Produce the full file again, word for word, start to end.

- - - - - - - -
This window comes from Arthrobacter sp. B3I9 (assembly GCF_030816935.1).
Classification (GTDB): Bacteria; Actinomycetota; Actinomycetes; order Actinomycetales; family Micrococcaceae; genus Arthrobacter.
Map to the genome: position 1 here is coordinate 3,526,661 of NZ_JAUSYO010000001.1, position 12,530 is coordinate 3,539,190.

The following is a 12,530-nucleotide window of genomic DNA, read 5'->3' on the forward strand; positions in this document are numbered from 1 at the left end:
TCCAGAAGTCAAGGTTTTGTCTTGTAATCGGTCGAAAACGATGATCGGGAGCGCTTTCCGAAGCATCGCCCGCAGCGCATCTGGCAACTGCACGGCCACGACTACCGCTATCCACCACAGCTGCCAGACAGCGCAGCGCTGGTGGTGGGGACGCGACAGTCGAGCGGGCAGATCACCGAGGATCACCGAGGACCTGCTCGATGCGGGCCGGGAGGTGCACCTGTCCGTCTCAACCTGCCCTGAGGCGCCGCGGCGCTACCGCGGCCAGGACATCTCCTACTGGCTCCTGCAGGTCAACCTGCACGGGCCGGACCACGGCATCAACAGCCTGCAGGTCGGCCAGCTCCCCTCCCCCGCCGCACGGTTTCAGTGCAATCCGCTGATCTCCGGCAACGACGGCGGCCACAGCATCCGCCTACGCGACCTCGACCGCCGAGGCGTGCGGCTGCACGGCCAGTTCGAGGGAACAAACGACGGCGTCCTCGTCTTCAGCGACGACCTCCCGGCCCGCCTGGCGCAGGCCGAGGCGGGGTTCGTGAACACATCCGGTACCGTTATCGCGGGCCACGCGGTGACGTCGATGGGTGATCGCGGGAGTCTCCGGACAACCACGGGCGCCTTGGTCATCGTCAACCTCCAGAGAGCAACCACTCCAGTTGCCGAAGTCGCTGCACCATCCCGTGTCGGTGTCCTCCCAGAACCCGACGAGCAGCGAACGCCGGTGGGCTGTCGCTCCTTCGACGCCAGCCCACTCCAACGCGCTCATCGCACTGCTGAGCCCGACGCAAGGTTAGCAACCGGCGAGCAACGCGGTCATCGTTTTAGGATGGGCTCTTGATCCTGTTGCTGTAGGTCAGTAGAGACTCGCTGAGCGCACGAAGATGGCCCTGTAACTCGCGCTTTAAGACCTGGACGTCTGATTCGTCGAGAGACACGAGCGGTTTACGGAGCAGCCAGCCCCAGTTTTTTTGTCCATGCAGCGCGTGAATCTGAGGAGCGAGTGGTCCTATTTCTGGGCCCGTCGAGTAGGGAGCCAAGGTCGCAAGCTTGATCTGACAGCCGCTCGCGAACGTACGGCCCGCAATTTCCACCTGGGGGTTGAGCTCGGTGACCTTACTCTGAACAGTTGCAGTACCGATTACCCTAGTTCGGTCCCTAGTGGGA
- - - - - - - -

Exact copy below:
This window comes from Arthrobacter sp. B3I9 (assembly GCF_030816935.1).
Classification (GTDB): Bacteria; Actinomycetota; Actinomycetes; order Actinomycetales; family Micrococcaceae; genus Arthrobacter.
Map to the genome: position 1 here is coordinate 3,526,661 of NZ_JAUSYO010000001.1, position 12,530 is coordinate 3,539,190.

The following is a 12,530-nucleotide window of genomic DNA, read 5'->3' on the forward strand; positions in this document are numbered from 1 at the left end:
TCCAGAAGTCAAGGTTTTGTCTTGTAATCGGTCGAAAACGATGATCGGGAGCGCTTTCCGAAGCATCGCCCGCAGCGCATCTGGCAACTGCACGGCCACGACTACCGCTATCCACCACAGCTGCCAGACAGCGCAGCGCTGGTGGTGGGGACGCGACAGTCGAGCGGGCAGATCACCGAGGATCACCGAGGACCTGCTCGATGCGGGCCGGGAGGTGCACCTGTCCGTCTCAACCTGCCCTGAGGCGCCGCGGCGCTACCGCGGCCAGGACATCTCCTACTGGCTCCTGCAGGTCAACCTGCACGGGCCGGACCACGGCATCAACAGCCTGCAGGTCGGCCAGCTCCCCTCCCCCGCCGCACGGTTTCAGTGCAATCCGCTGATCTCCGGCAACGACGGCGGCCACAGCATCCGCCTACGCGACCTCGACCGCCGAGGCGTGCGGCTGCACGGCCAGTTCGAGGGAACAAACGACGGCGTCCTCGTCTTCAGCGACGACCTCCCGGCCCGCCTGGCGCAGGCCGAGGCGGGGTTCGTGAACACATCCGGTACCGTTATCGCGGGCCACGCGGTGACGTCGATGGGTGATCGCGGGAGTCTCCGGACAACCACGGGCGCCTTGGTCATCGTCAACCTCCAGAGAGCAACCACTCCAGTTGCCGAAGTCGCTGCACCATCCCGTGTCGGTGTCCTCCCAGAACCCGACGAGCAGCGAACGCCGGTGGGCTGTCGCTCCTTCGACGCCAGCCCACTCCAACGCGCTCATCGCACTGCTGAGCCCGACGCAAGGTTAGCAACCGGCGAGCAACGCGGTCATCGTTTTAGGATGGGCTCTTGATCCTGTTGCTGTAGGTCAGTAGAGACTCGCTGAGCGCACGAAGATGGCCCTGTAACTCGCGCTTTAAGACCTGGACGTCTGATTCGTCGAGAGACACGAGCGGTTTACGGAGCAGCCAGCCCCAGTTTTTTTGTCCATGCAGCGCGTGAATCTGAGGAGCGAGTGGTCCTATTTCTGGGCCCGTCGAGTAGGGAGCCAAGGTCGCAAGCTTGATCTGACAGCCGCTCGCGAACGTACGGCCCGCAATTTCCACCTGGGGGTTGAGCTCGGTGACCTTACTCTGAACAGTTGCAGTACCGATTACCCTAGTTCGGTCCCTAGTGGGA